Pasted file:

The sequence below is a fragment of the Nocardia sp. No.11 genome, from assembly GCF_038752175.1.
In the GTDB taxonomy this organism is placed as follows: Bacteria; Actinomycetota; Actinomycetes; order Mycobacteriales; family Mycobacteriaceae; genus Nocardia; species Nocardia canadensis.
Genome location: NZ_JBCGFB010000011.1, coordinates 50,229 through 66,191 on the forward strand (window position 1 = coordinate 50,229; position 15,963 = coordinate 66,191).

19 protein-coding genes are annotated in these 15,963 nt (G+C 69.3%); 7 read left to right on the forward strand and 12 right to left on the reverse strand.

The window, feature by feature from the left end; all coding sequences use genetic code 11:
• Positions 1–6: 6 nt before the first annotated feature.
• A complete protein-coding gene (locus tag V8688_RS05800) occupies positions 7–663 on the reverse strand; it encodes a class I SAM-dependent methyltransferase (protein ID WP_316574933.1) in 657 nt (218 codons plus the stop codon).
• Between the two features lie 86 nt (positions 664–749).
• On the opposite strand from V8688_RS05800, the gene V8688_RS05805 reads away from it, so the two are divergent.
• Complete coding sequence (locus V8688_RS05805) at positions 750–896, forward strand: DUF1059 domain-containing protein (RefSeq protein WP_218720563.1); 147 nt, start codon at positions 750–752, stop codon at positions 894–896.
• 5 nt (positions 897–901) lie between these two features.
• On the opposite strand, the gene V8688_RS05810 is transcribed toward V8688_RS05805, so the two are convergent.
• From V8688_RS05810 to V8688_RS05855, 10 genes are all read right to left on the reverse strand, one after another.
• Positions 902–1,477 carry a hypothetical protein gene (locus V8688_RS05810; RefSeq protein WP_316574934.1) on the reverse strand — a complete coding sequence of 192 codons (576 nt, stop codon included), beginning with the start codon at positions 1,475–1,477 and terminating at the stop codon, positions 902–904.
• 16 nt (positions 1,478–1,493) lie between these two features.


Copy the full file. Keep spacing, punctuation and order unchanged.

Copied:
The sequence below is a fragment of the Nocardia sp. No.11 genome, from assembly GCF_038752175.1.
In the GTDB taxonomy this organism is placed as follows: Bacteria; Actinomycetota; Actinomycetes; order Mycobacteriales; family Mycobacteriaceae; genus Nocardia; species Nocardia canadensis.
Genome location: NZ_JBCGFB010000011.1, coordinates 50,229 through 66,191 on the forward strand (window position 1 = coordinate 50,229; position 15,963 = coordinate 66,191).

19 protein-coding genes are annotated in these 15,963 nt (G+C 69.3%); 7 read left to right on the forward strand and 12 right to left on the reverse strand.

The window, feature by feature from the left end; all coding sequences use genetic code 11:
• Positions 1–6: 6 nt before the first annotated feature.
• A complete protein-coding gene (locus tag V8688_RS05800) occupies positions 7–663 on the reverse strand; it encodes a class I SAM-dependent methyltransferase (protein ID WP_316574933.1) in 657 nt (218 codons plus the stop codon).
• Between the two features lie 86 nt (positions 664–749).
• On the opposite strand from V8688_RS05800, the gene V8688_RS05805 reads away from it, so the two are divergent.
• Complete coding sequence (locus V8688_RS05805) at positions 750–896, forward strand: DUF1059 domain-containing protein (RefSeq protein WP_218720563.1); 147 nt, start codon at positions 750–752, stop codon at positions 894–896.
• 5 nt (positions 897–901) lie between these two features.
• On the opposite strand, the gene V8688_RS05810 is transcribed toward V8688_RS05805, so the two are convergent.
• From V8688_RS05810 to V8688_RS05855, 10 genes are all read right to left on the reverse strand, one after another.
• Positions 902–1,477 carry a hypothetical protein gene (locus V8688_RS05810; RefSeq protein WP_316574934.1) on the reverse strand — a complete coding sequence of 192 codons (576 nt, stop codon included), beginning with the start codon at positions 1,475–1,477 and terminating at the stop codon, positions 902–904.
• 16 nt (positions 1,478–1,493) lie between these two features.